In “Narrative, interactivity, Play, and Games: Four Naughty Concepts in Need of Discipline,” Eric Zimmerman discusses the concepts, and the terms we use to discuss them, that need refining in the field of game studies and which he goes on to develop further in his book Rules of Play. Zimmerman states that some concept and terms we must agree on if we are to make progress as developers and scholars of games.
Zimmerman begins with the discussion of narrative. Here, Zimmerman is partial to an understanding of narrative that is broader and helps us think beyond its traditional limits. Using J. Hillis Miller as inspiration, Zimmerman defines narrative in three parts: 1) a narrative contains an initial state, a change state, and insight brought about by that change 2) a narrative is not merely a series of events, but a personification of events through a medium such as language; it is representation in nature 3) a narrative’s representational nature is constituted by patterning and repetition (156-57). The benefit of this three part definition, states Zimmerman, is its inclusivity. It can be applied to books, games, ceremonies, conversations, etc. Another benefit, he argues, is that rather than condensing the focus of narrative to questions that ask “is this narrative?” it broadens the question to “in what ways is this narrative?” (157).
In its broadest sense, interactivity is something that is “reciprocally active” or which allows “two-way flow of information between a device and a user” (158). Zimmerman however, goes on to examine 4 modes of interactivity that are more relevant to games and stories: 1) Cognitive Interactivity – the psychological, emotions, hermeneutic, semiotic, reader-response 2) Functional Interactivity – functional, structural interactions with the material textual apparatus 3) Explicit Interactivity – overt participation like clicking links, following rules, rearranging clothes, etc. 4)Meta-interactivity – cultural participation that happens outside the experience of a single text.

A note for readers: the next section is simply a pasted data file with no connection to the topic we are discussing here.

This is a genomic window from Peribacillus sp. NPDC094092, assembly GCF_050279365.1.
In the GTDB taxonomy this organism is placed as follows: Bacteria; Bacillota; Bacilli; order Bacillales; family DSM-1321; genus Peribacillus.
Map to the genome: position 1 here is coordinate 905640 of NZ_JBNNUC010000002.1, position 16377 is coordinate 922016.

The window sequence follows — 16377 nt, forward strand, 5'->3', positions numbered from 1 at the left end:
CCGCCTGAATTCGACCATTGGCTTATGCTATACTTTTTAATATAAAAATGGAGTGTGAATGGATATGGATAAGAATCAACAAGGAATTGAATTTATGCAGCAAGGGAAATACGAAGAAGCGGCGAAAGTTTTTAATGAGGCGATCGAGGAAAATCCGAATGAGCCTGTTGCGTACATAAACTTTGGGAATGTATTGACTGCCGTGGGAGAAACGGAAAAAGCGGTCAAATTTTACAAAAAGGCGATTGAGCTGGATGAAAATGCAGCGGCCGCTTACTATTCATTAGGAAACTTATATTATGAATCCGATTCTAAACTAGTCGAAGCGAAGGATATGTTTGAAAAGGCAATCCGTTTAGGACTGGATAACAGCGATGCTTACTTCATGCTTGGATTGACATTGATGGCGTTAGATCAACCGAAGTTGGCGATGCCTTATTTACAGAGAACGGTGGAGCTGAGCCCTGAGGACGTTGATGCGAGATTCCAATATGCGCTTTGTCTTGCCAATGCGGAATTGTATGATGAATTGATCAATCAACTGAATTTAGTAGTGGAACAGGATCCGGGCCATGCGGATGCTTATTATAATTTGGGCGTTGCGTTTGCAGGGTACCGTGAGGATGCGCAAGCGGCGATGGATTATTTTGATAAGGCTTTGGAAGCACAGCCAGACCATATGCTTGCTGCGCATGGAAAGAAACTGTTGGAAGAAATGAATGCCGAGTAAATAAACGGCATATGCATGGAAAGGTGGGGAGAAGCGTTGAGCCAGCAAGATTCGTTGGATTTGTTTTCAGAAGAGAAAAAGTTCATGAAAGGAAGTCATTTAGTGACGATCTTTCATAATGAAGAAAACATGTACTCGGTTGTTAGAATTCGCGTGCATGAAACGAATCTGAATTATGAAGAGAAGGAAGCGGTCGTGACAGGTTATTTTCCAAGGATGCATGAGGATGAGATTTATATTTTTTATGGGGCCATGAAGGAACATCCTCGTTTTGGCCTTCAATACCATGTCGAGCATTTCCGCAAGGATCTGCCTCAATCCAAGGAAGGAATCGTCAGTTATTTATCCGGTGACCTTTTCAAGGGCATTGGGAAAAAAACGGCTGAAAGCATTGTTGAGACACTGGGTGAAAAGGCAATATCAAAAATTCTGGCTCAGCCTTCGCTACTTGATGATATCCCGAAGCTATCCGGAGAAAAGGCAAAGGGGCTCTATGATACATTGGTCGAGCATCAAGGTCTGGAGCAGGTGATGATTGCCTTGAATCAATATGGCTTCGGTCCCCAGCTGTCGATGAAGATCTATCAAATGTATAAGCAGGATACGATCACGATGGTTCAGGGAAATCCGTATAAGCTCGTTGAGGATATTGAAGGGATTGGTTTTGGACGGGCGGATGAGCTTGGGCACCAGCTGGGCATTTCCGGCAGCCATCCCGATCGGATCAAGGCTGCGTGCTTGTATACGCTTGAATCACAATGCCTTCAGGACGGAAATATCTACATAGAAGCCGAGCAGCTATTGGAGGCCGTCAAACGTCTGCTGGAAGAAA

Given how broadly the term “play” is used, in this case, Zimmerman seeks to limit understandings of play rather than expand them. In reference to narrative and interactivity, Zimmerman first separates the concept of play into four categories: 1) Game Play/Formal Play 2) Ludic Activities/Informal Play 3) Being Playful/Play as a State of Mind. With these categories in mind, Zimmerman defines play as “the free space of movement within a more rigid structure. Play exists both because of and also despite the more rigid structures of a system” (159).
Zimmerman’s definition of games is the most focused of the four, as he argues that it’s the hardest to pinpoint. His interest, then, is to narrow it down, “so that we can understand what separate the play of games from other kinds of ludic activities” (160). His definition for “games” is: a voluntary interactivity activity, in which one or more players follow rules that constrain their behavior, enacting an artificial conflict that ends in a quantifiable outcome (160). Within this definition, Zimmerman notes that he is using the third mode of interactivity (explicit participation).
With these four definitions in mind, Zimmer goes on to argue that the ludology/narratoloy debate is moot. He states that “games are always already narrative systems” but that they signify in unique ways to other mediums through their status as “interactive narrative systems of formal play” (162 -163).